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A Not-So-Fine Kettle of Fish
updated: Jan 11, 2017, 10:12 AM

Source: University of California Santa Barbara

That spicy tuna roll you order at your favorite sushi restaurant may not be tuna at all. And the yellowtail? It could be something else entirely. In fact, according to a new study, as much as half of nine types of fish sold in Los Angeles-area sushi restaurants may be mislabeled, despite tougher laws and increased media scrutiny in recent years.

The marine scientists from UC Santa Barbara's National Center for Ecological Analysis and Synthesis (NCEAS), UCLA, Loyola Marymount University and UC Santa Cruz used DNA markers to identify seafood mislabeling over a four-year period at 26 restaurants and three high-end grocery stores in the greater Los Angeles area. Their findings appear in the journal Conservation Biology.

"The results of this study raise new questions about the efficacy of efforts intended to stem seafood fraud," said co-author Samantha Cheng, a postdoctoral fellow at NCEAS who conducted the research as part of her graduate studies at UCLA. "Time and again, we found one variety or even an entirely different species to be labeled as a different, more commonly known or popular fish."

Read the full story here.

Comments in order of when they were received | (reverse order)

 COMMENT 751126P agree helpful negative off topic

2017-01-11 11:15 AM

And the wasabi they serve may not be real either....

 

 COMMENT 751137 agree helpful negative off topic

2017-01-11 12:03 PM

Wow.. and this is a surprise?

 

 COMMENT 751154 agree helpful negative off topic

2017-01-11 01:36 PM

Why not just admit that there isn't enough "wild caught" fish to meet the actual demand, and most of the fish sold nowadays is probably not what it's claimed to be.

Much of the "red snapper" nowadays is actually tilapia, which can be fed feces... Mmm, fish, the other white meat...

 

 COMMENT 751175 agree helpful negative off topic

2017-01-11 02:45 PM

Ha, @126 - yup, usually it's horseradish. Wasabi root too expensive. Like that green goo in tubes - horseradish and green dye. Delicious green dye.

 

 COMMENT 751177P agree helpful negative off topic

2017-01-11 02:53 PM

Parasitic infections, poisonings. Yep. SO happy I quit eating animals decades ago.

Humans just don't want to know that we are desecrating our oceans, having fished many species into near or complete oblivion. Is it any surprise that "junk" species of fish are now being labeled and sold as tuna and other desirable "eats"?

 

 COMMENT 751182 agree helpful negative off topic

2017-01-11 03:23 PM

Within one year of Fuke;15 test tuna caught off west coast; all were "hot". Tuna are at top of food chain, concentrating toxins, and cross the Pacific in only a 4-6 month swim. Truly amazing fish, but no longer are food. Perhaps the "tuna" served being something else, is a good thing.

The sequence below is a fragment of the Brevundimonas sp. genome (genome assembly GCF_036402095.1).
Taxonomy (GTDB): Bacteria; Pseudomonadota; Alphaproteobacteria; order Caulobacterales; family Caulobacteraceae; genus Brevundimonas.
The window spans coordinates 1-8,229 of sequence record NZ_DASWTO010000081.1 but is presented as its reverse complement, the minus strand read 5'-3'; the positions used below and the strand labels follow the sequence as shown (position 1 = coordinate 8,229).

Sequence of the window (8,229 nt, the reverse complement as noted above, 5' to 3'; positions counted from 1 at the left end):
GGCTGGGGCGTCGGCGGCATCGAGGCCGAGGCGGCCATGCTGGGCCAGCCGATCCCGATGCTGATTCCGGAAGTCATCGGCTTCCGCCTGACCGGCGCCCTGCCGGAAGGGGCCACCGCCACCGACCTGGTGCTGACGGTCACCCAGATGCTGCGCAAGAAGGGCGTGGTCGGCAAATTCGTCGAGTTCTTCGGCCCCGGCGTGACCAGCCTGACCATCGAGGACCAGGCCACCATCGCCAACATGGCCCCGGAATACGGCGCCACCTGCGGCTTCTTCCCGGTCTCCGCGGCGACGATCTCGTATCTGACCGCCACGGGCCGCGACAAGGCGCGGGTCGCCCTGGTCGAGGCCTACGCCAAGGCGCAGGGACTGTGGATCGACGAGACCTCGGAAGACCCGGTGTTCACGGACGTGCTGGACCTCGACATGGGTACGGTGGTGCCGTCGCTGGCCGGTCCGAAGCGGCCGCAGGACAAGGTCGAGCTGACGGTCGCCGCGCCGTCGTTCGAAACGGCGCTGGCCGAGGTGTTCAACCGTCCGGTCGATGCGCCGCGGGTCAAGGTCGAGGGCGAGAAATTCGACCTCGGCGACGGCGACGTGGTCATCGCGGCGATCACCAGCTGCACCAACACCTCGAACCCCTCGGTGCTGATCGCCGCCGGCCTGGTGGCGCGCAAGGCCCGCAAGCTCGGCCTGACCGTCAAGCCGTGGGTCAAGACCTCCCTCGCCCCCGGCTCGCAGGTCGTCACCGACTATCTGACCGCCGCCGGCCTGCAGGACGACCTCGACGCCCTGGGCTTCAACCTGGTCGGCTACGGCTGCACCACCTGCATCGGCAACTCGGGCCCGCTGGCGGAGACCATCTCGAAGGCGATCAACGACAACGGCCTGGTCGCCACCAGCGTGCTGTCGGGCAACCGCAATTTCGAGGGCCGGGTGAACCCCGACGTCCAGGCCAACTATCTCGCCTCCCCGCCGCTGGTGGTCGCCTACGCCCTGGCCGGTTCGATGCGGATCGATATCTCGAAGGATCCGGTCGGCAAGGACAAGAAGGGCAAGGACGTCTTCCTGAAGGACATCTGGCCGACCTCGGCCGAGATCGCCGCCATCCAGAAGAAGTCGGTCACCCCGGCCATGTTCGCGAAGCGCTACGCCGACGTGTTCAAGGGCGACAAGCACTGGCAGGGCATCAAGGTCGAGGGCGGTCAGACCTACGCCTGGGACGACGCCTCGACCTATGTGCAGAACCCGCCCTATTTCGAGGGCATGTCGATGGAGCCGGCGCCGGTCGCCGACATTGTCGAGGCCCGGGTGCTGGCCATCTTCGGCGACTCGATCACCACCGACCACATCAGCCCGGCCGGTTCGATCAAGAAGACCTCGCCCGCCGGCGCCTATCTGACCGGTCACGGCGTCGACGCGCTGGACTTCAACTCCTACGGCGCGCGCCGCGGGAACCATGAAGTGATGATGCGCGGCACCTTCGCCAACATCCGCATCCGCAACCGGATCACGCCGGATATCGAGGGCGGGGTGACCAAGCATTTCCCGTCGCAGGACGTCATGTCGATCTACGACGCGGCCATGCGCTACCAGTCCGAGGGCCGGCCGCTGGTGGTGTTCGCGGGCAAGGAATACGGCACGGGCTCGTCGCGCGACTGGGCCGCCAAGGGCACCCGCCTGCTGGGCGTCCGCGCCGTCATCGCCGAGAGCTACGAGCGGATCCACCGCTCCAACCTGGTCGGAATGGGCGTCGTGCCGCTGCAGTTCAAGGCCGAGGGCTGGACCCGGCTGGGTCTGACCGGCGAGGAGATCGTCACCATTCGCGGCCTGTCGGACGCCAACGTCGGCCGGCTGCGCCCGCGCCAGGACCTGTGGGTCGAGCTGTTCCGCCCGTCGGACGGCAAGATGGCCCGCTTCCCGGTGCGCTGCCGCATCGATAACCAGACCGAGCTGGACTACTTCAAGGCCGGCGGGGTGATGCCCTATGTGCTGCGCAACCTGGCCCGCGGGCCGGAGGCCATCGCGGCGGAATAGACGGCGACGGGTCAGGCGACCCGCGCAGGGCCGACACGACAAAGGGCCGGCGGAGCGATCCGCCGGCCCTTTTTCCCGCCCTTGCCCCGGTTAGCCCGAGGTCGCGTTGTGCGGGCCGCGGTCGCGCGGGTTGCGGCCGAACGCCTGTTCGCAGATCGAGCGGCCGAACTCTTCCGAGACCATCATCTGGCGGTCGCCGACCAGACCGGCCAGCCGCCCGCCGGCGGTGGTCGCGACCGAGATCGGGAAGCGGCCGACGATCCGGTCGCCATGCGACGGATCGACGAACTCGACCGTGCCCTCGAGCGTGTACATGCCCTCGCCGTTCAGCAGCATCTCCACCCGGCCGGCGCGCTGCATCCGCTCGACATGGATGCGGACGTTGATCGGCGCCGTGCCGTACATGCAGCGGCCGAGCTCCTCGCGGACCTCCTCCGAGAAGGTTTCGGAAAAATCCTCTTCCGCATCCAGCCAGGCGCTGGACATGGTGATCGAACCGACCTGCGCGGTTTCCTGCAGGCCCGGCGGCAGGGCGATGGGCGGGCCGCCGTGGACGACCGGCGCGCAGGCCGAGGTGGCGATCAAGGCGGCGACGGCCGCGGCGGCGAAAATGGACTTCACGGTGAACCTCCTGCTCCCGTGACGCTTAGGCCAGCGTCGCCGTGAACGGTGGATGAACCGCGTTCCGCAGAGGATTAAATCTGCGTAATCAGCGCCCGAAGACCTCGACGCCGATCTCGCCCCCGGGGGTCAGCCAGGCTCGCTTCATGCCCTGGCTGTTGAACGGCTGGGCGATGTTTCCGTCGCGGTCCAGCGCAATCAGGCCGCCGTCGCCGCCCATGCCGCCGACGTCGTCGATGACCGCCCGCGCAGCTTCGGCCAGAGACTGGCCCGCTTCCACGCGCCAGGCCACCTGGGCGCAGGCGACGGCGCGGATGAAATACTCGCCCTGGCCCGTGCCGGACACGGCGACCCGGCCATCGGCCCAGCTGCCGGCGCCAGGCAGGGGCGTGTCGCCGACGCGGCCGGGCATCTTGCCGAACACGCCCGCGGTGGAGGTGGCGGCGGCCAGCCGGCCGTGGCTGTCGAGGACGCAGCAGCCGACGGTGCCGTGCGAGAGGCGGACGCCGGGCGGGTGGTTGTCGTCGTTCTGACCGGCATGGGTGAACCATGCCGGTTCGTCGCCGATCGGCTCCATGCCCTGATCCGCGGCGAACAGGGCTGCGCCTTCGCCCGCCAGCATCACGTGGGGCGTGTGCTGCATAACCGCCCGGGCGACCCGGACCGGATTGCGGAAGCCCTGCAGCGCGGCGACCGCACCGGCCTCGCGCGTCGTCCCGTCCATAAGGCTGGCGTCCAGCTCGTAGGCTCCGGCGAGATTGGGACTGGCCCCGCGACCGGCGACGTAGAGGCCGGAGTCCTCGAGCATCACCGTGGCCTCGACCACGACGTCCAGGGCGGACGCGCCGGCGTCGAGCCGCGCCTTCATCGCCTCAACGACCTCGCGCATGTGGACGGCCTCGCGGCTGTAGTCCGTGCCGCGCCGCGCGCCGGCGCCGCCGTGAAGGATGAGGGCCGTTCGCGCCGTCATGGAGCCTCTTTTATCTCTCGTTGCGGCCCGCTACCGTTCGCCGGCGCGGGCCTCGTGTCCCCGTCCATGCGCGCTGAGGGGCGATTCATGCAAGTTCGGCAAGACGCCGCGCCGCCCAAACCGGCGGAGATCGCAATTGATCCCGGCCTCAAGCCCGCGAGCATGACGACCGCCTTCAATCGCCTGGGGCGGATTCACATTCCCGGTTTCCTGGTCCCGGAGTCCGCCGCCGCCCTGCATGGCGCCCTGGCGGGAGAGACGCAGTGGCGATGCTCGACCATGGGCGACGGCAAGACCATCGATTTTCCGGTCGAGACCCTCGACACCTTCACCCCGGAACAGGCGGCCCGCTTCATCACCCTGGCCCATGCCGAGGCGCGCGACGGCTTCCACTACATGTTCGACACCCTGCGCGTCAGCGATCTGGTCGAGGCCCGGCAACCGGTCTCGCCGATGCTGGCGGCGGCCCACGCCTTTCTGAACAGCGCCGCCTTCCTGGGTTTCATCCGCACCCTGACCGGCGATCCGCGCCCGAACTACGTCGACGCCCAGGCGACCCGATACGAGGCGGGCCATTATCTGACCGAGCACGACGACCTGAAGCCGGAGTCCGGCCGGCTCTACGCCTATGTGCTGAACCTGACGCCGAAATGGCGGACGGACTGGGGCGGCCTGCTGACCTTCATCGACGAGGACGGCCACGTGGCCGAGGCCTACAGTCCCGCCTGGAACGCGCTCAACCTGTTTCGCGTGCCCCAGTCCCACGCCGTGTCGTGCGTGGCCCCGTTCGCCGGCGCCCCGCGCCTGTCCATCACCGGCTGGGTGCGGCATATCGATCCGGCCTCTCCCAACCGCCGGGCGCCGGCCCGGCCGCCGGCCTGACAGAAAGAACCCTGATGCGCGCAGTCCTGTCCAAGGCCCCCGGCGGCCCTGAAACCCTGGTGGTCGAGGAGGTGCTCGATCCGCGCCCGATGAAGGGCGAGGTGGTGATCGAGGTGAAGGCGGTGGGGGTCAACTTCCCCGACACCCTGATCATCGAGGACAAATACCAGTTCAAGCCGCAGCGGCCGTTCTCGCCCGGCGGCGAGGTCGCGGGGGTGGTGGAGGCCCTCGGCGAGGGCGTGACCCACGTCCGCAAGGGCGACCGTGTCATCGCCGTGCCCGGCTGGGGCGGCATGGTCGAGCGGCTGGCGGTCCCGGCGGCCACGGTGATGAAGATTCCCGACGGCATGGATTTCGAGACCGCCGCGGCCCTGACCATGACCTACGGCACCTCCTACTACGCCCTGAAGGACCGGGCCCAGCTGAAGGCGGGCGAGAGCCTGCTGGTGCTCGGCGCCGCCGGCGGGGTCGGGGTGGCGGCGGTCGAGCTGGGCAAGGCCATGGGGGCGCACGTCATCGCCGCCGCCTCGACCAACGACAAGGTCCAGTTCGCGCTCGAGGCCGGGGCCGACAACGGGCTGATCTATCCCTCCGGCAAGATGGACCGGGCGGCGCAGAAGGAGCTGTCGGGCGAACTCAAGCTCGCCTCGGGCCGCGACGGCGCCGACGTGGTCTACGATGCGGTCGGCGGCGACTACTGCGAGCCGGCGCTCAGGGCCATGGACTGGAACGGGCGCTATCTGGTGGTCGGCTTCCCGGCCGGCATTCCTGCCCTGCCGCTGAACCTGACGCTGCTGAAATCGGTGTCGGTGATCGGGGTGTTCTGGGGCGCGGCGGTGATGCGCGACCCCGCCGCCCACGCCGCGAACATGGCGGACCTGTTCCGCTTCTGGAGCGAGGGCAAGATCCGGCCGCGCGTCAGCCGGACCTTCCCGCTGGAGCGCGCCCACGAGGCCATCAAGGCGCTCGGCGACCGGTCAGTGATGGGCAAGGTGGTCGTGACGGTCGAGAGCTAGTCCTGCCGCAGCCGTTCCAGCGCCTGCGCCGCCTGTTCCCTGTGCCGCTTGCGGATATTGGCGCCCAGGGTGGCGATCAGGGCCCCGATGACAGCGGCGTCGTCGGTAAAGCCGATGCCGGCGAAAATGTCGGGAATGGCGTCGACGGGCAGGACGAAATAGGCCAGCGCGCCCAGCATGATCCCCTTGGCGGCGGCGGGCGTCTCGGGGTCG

COMMENT 751189P agree helpful negative off topic

2017-01-11 04:15 PM

More fantasy Fukushima FUD. The radiation levels detected were equivalent to 1/365000 of what you would get from a single dental X-ray. The mercury content of apex predator fish, a result of our burning coal, is much more of a worry

 

 COMMENT 751197 agree helpful negative off topic

2017-01-11 05:27 PM

We need some enterprising engineers/biotechs in the industrial section of Goleta to invent a handheld fish scanner, or scanner attachment for iPhone/Android. Something like FLIR for fish. This could be yuge.

 

 COMMENT 751213P agree helpful negative off topic

2017-01-11 07:39 PM

September 2016

1 in 5 seafood samples mislabeled worldwide, finds new Oceana report

http://oceana.org/press-center/press-releases/1-5-seafood-samples-mislabeled-worldwide-finds-new-oceana-report

what is Oceana?
http://oceana.org/about-oceana/about-us

 

 COMMENT 751214P agree helpful negative off topic

2017-01-11 07:40 PM

I guess lots of studies are being done on this.

This has a cool methodology. made me hungry
"The researchers took a novel approach to examining seafood fraud, enlisting the help of nearly 300 undergraduate students at UCLA as part of a marine biology course. The team targeted popular fish used for sushi, including red snapper, yellowtail, halibut, mackerel, salmon and four varieties of tuna: albacore, yellowfin, bigeye and bluefin. Between 2012 and 2015, students ordered these fish at restaurants or purchased sushi-grade specimens from grocers and took samples back to the labs for DNA analysis.

 

 COMMENT 751246 agree helpful negative off topic

2017-01-12 09:56 AM

751197:

I've got the name for this new product:

FishTale.

We can appear on SharkTank to promote it!

"Believe me, folks. It really works!"

 

 COMMENT 751253 agree helpful negative off topic

2017-01-12 10:37 AM

It would be helpful to consumers if the restaurants and grocery stores were identified!

 

 RHS agree helpful negative off topic

2017-01-12 10:54 AM

189--you don't get it. Fukushima radiation is being intentionally allowed to discharge into the ocean. That radiation is essentially permanent. We are told that it is so small as to be invisible but we were told that about mercury, DDT, plastic debris, antibiotics in animal waste and hundreds of other things that are going into the seas. Once we believe we could not affect the air and sky. Now we know that was wrong in a big way. The ocean is next unless we stand up and stop these exploitations.